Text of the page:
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Willey Road Bridge

Willey Road Bridge

Primary Photographer(s): Nathan Holth

Bridge Documented: September 22, 2019

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Key Facts

Facility Carried / Feature Intersected
Willey Road (CR-63) Over Paddys Run
Location
Rural: Hamilton County, Ohio: United States
Structure Type
Concrete Rainbow Through Arch, Fixed
Construction Date and Builder / Engineer
1931 By Builder/Contractor: Unknown

Technical Facts

Rehabilitation Date
1996
Main Span Length
62 Feet (18.9 Meters)
Structure Length
65 Feet (19.8 Meters)
Roadway Width
27 Feet (8.23 Meters)
Spans
1 Main Span(s)
NBI Number
3130622

Historic Significance Rating (HSR)
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Bridge Documentation

This is one of a small number of surviving rainbow arch bridges in Ohio. This bridge was altered in 1996 when it was essentially replaced with a pre-stressed concrete bridge. The original arches were retained on the replacement bridge as non-functional decorations. Despite the alteration, this bridge is (surprisingly) still considered eligible for listing in the National Register of Historic Places. The Historic Bridge Inventory claims this bridge was built in 1911 and designed by E. A. Gast, around the same time as the Benson Street Bridge also designed by E. A. Gast. However, the given National Bridge Inventory date is 1931, and visually, the bridge looks more like 1930s arches in Ohio. It is not known what information the Historic Bridge Inventory used to get the 1911 date, thus the accuracy of it is in question.

View Archived National Bridge Inventory Report - Has Additional Details and Evaluation

Information and Findings From Ohio's Historic Bridge Inventory

Setting/Context

The bridge carries a 2 lane road over a stream in a rural setting with scattered 20th century residences.

Physical Description

The 1 span, 65'-long, reinforced concrete thru arch bridge has paneled arch ribs, paneled hangers, and concrete balustrades. The floorbeams and deck were replaced in 1996 with prestressed concrete box beams that are now load carrying. The arches do not carry live loads. The bridge has paneled U-shaped wingwalls that are finished with paneled parapets. Designer: E.A. Gast, Hugo Eichler

Integrity

Floorbeams and deck replaced with prestressed concrete box beams in 1996.

Summary of Significance

The 1911 thru (or rainbow) arch bridge has been altered by replacing the floorbeam/deck system and relieving the arches of live loads, but the appearance of the bridge has been maintained from both elevations and the fabric of the arches, hangers, and railings repaired in-kind. This is among the oldest of seven rainbow arches in the state dating from 1909 to 1930. It is an early and technologically significant example of its type/design and it retains sufficient integrity of design/materials to conveys its significance. The rainbow arch in the U.S. developed in the late 1900s and early 1910s, with its best known variation the 1912 patented design of James B. Marsh of Iowa, (which is debatably a steel arch encased in concrete). In the basic design the deck is supported by vertical hangers between the arch ribs and the floorbeams. The arch ribs, like Marsh's can have patented steel systems within them, or they can be un-patented systems of conventional reinforced concrete. The bridge type/design is known to be aesthetically pleasing and came to be popularly known as "rainbow" arches in some parts of the country, including Ohio, although technically they are perhaps best described as thru arches. The bridge type was always more numerous in the Midwest than other parts of the U.S., probably because of the influence of Marsh. The 1909 and 1911 thru arches designed by E. A. Gast in Hamilton County (3137600 & 3130622) are Ohio's oldest examples and very technologically significant as they predate the Marsh patent and are believed to have been developed independently. Later examples in Ohio are most often the design of the state bridge bureau, which developed its own standard rainbow arch by 1923.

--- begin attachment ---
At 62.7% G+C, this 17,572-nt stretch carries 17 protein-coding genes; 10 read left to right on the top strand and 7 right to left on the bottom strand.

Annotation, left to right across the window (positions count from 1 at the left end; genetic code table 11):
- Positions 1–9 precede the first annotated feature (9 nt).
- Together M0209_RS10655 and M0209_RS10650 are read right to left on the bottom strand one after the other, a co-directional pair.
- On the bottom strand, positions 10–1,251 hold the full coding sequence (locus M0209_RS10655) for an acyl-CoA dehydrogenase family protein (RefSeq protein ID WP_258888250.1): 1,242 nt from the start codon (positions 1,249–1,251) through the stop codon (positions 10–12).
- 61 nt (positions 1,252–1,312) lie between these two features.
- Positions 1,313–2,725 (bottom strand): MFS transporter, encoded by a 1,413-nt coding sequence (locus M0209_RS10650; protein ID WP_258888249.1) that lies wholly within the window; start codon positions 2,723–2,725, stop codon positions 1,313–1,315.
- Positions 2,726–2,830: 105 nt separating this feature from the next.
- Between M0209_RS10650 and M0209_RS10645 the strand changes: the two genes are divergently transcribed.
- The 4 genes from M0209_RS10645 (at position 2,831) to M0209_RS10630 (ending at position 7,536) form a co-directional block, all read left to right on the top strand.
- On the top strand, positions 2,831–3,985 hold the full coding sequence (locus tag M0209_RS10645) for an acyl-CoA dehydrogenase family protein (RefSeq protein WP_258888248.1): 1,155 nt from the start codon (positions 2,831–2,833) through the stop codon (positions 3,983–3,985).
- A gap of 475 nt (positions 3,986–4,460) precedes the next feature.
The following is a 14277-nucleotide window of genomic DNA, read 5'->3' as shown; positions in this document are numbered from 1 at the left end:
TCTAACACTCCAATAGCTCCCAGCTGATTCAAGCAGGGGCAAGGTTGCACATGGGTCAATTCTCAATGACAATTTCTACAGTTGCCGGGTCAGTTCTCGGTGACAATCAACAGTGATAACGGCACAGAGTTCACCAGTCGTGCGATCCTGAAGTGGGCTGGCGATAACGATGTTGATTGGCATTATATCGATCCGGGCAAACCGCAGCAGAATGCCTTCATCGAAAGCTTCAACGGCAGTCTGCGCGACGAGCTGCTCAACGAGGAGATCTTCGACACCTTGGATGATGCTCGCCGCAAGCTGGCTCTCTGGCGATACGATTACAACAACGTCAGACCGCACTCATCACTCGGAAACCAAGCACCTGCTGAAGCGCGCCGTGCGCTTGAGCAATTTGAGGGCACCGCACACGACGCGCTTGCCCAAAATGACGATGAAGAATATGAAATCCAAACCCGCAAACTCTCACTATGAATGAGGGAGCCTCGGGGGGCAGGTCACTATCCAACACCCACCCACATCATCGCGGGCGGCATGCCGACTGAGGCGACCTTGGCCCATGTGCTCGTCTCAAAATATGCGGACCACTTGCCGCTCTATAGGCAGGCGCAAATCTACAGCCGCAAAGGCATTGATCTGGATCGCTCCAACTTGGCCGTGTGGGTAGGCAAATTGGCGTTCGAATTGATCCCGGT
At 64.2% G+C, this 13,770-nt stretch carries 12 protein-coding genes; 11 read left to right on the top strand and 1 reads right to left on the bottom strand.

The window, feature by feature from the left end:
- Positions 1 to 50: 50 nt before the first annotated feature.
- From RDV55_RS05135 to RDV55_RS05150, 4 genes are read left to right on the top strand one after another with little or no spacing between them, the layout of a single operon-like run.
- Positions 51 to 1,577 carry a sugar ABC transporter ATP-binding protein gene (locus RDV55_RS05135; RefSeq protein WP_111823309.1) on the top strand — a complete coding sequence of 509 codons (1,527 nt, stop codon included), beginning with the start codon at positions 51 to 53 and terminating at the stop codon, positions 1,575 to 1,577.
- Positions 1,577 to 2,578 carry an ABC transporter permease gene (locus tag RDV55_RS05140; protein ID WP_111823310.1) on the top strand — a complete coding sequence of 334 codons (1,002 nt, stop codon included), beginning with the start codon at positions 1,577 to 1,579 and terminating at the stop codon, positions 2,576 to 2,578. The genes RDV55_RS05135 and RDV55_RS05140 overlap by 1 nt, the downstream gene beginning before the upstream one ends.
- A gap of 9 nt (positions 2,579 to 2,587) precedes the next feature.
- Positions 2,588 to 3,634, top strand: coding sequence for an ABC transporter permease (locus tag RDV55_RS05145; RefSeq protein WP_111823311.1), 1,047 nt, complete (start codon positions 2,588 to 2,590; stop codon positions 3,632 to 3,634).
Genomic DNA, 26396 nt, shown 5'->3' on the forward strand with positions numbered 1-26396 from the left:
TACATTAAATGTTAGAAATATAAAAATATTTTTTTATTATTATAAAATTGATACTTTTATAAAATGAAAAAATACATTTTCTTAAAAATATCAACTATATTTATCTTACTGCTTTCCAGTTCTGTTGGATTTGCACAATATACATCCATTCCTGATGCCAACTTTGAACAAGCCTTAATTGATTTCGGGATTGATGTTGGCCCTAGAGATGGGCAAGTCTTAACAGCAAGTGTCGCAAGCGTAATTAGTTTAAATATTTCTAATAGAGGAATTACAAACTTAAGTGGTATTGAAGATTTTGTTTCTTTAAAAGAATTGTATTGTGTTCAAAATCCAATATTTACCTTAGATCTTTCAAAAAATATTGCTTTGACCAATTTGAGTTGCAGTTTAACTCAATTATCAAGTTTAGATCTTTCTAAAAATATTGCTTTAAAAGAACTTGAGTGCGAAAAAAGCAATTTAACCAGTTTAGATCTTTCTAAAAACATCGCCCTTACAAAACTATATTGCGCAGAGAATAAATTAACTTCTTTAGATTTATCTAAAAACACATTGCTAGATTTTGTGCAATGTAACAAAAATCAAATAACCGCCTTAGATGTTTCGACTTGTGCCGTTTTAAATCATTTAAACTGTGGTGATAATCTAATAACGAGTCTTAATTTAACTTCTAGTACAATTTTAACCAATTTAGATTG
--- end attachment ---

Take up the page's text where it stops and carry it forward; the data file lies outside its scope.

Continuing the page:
Justification

The bridge is one of 5 remaining examples of the type that was once not uncommon in Ohio. It offered an aesthetic treatment preferred in urban and picturesque settings. The 6 examples date from 1909 to 1930, and each is of high significance given their limited numbers and importance within the context as the aesthetic alternative to the thru truss bridge.

Bridge Considered Historic By Survey: Yes

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Maps and Links: Willey Road Bridge

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